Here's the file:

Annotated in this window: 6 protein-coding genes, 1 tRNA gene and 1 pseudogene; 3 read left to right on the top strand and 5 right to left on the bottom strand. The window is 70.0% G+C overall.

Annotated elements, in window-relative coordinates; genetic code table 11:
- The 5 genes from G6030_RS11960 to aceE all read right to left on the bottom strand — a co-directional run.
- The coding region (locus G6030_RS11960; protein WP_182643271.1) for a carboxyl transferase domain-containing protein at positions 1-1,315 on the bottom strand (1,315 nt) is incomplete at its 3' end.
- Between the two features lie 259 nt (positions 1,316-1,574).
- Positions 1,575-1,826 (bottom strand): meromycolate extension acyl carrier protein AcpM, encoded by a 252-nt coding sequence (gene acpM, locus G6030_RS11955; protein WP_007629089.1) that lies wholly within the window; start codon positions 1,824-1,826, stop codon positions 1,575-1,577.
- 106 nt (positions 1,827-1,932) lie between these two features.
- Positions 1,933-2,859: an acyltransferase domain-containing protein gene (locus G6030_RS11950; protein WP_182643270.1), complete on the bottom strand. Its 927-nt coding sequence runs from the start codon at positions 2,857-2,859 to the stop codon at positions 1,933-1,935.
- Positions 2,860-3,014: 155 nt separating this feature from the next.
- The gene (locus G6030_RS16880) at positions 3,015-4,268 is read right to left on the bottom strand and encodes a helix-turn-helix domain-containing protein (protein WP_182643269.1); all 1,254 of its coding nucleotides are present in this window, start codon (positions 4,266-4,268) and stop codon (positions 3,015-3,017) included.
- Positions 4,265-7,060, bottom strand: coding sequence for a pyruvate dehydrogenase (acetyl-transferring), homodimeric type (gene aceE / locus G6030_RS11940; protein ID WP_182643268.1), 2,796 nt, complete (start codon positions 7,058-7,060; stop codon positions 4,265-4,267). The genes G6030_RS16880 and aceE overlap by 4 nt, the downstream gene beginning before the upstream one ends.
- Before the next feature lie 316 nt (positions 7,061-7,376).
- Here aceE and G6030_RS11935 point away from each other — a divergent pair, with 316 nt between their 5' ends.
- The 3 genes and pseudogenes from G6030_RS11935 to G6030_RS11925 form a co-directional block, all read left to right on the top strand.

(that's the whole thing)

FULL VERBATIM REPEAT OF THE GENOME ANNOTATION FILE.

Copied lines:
Annotated in this window: 6 protein-coding genes, 1 tRNA gene and 1 pseudogene; 3 read left to right on the top strand and 5 right to left on the bottom strand. The window is 70.0% G+C overall.

Annotated elements, in window-relative coordinates; genetic code table 11:
- The 5 genes from G6030_RS11960 to aceE all read right to left on the bottom strand — a co-directional run.
- The coding region (locus G6030_RS11960; protein WP_182643271.1) for a carboxyl transferase domain-containing protein at positions 1-1,315 on the bottom strand (1,315 nt) is incomplete at its 3' end.
- Between the two features lie 259 nt (positions 1,316-1,574).
- Positions 1,575-1,826 (bottom strand): meromycolate extension acyl carrier protein AcpM, encoded by a 252-nt coding sequence (gene acpM, locus G6030_RS11955; protein WP_007629089.1) that lies wholly within the window; start codon positions 1,824-1,826, stop codon positions 1,575-1,577.
- 106 nt (positions 1,827-1,932) lie between these two features.
- Positions 1,933-2,859: an acyltransferase domain-containing protein gene (locus G6030_RS11950; protein WP_182643270.1), complete on the bottom strand. Its 927-nt coding sequence runs from the start codon at positions 2,857-2,859 to the stop codon at positions 1,933-1,935.
- Positions 2,860-3,014: 155 nt separating this feature from the next.
- The gene (locus G6030_RS16880) at positions 3,015-4,268 is read right to left on the bottom strand and encodes a helix-turn-helix domain-containing protein (protein WP_182643269.1); all 1,254 of its coding nucleotides are present in this window, start codon (positions 4,266-4,268) and stop codon (positions 3,015-3,017) included.
- Positions 4,265-7,060, bottom strand: coding sequence for a pyruvate dehydrogenase (acetyl-transferring), homodimeric type (gene aceE / locus G6030_RS11940; protein ID WP_182643268.1), 2,796 nt, complete (start codon positions 7,058-7,060; stop codon positions 4,265-4,267). The genes G6030_RS16880 and aceE overlap by 4 nt, the downstream gene beginning before the upstream one ends.
- Before the next feature lie 316 nt (positions 7,061-7,376).
- Here aceE and G6030_RS11935 point away from each other — a divergent pair, with 316 nt between their 5' ends.
- The 3 genes and pseudogenes from G6030_RS11935 to G6030_RS11925 form a co-directional block, all read left to right on the top strand.